I am a professor of computing science at the University of Alberta. My research addresses systems challenges in sensor networks, data centers, and energy systems. Specifically, I use optimization, control, and machine learning techniques to enhance the design and operation of networked, embedded, and cyber-physical systems.
Omid Ardakanian is an Associate Professor in the Department of Computing Science at the University of Alberta and a Principal Investigator of Future Energy Systems. He received the BSc in Computer Engineering at Sharif University of Technology, and the MMath and PhD in Computer Science at the University of Waterloo under the supervision of S. Keshav and Catherine Rosenberg. Before joining UofA, he was an NSERC postdoctoral fellow at UC Berkeley working with David Culler, and at the University of British Columbia working with Vincent Wong. Dr. Ardakanian's research focuses on the design and implementation of intelligent networked systems, such as smart buildings and grids. He was nominated for the Governor General's Gold Medal and received a 2015 University of Waterloo “Outstanding Achievement in Graduate Studies” award for his PhD thesis. He received the 2022 ASTech award for Outstanding Achievement in AI/ML Advancement: Energy and Environmental Innovation, and the best paper award at ACM e-Energy (2013), ACM BuildSys (2016, 2022), and IEEE PES General Meeting (2017). He was a guest editor of a special issue of IEEE Transactions on Smart Grid, and TPC co-chair of ACM e-Energy 2021. He is currently serving on the executive committee of ACM SIGENERGY and is an editor of SIGENERGY Energy Informatics Review (EIR).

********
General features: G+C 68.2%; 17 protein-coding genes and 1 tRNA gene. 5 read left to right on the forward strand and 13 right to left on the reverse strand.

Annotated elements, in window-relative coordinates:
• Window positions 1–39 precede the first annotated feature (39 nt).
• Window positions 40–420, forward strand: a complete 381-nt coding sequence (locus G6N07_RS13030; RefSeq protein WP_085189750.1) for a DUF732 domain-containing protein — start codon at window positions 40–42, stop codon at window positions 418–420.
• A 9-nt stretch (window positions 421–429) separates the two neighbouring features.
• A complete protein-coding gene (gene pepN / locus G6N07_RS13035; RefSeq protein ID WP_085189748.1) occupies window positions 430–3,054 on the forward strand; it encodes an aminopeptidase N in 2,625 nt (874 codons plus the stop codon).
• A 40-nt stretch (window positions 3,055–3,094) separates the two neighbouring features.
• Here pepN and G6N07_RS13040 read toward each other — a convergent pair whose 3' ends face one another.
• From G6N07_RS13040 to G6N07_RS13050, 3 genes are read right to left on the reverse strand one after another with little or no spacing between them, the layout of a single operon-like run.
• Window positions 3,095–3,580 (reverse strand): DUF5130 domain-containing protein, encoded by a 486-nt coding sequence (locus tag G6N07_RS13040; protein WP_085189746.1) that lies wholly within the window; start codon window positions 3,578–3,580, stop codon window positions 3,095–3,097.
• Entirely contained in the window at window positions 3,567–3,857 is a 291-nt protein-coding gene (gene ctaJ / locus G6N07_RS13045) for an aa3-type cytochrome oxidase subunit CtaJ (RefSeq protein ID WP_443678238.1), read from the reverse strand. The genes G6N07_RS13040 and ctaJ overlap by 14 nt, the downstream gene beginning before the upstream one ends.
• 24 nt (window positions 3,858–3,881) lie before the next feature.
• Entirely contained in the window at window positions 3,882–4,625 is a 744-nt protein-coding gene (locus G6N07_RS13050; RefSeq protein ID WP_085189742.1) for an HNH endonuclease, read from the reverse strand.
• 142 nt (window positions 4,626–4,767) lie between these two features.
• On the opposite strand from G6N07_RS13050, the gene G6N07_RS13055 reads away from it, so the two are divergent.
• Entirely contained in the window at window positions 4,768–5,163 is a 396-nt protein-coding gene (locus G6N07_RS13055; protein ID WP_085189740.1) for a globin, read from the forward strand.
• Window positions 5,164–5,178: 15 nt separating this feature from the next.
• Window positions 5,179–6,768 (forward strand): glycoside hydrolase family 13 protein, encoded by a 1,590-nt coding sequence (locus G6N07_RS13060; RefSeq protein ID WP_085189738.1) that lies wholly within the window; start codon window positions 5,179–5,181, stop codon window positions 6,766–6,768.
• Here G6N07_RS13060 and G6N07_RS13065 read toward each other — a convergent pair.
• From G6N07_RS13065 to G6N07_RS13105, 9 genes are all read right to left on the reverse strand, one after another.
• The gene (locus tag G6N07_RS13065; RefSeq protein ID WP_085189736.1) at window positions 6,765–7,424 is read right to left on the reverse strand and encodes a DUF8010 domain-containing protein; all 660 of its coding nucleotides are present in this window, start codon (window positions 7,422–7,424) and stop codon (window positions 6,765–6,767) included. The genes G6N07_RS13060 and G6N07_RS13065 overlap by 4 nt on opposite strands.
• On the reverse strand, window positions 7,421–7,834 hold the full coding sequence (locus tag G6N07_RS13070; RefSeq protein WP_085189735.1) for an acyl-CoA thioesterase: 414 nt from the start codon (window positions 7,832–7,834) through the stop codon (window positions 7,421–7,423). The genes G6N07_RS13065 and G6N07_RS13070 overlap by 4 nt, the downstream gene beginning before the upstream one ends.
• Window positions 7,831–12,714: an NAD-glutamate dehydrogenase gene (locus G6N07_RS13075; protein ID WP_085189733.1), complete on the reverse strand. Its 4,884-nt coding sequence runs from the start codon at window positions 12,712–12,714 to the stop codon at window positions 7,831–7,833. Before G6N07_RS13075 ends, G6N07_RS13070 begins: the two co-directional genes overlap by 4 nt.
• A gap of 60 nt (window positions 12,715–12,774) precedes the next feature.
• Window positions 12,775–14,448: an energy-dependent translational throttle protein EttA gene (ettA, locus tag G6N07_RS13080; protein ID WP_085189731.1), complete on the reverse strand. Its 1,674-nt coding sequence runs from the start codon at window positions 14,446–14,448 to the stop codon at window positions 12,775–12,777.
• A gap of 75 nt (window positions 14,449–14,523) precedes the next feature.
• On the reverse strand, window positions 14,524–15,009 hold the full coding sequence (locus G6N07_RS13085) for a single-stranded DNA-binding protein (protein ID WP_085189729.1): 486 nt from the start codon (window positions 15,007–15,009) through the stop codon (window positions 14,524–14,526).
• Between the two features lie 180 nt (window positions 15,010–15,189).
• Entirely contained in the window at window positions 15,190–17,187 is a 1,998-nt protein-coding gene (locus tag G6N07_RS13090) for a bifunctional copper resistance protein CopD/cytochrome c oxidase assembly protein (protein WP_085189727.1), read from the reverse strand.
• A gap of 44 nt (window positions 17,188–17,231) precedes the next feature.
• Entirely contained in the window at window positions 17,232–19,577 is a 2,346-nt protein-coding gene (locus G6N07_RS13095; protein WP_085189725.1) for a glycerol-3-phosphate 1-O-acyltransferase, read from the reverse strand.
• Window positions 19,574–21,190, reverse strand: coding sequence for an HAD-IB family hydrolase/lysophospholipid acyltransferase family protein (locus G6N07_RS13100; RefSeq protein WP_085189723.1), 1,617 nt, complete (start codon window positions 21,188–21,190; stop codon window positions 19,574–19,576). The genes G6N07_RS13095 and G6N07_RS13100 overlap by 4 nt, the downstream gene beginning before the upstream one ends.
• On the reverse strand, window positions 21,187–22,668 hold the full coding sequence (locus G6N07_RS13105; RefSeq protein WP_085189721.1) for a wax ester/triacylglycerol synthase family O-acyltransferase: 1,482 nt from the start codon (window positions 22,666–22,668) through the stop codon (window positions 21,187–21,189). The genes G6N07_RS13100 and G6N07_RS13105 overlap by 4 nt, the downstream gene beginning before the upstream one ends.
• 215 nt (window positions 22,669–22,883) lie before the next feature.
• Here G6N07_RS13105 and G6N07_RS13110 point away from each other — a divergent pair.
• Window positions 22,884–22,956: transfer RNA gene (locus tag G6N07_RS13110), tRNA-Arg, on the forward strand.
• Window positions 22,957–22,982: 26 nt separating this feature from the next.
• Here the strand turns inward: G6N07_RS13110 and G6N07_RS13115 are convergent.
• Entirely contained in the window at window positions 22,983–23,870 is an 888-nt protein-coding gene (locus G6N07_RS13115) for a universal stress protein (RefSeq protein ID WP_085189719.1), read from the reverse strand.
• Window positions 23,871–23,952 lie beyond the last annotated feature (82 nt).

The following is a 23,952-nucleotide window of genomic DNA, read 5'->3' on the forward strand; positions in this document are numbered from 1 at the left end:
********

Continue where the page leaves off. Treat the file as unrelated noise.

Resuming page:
Note to prospective students: I am always looking for motivated students (PhD, MSc, or URA) with a strong quantitative background to work with me on various research projects in the areas of Sensor Networks, Embedded and Cyber-Physical Systems, and Energy Informatics. I especially encourage women and students from equity-seeking groups to apply to my group. If you are interested in pursuing graduate studies at UofA, check out this page before you submit your application. You must have a degree in Computer Science, Computer Engineering, or Electrical Engineering (if you took core CS courses). Additionally, PhD applicants are expected to have at least one paper in top workshops, conferences, or journals in their field. If you decide to send me an email, attach your CV, and briefly explain why you want to work with me and what projects you might be interested in working on if you join my research group. Include "Houseplant" in the subject line to indicate that you have read this note.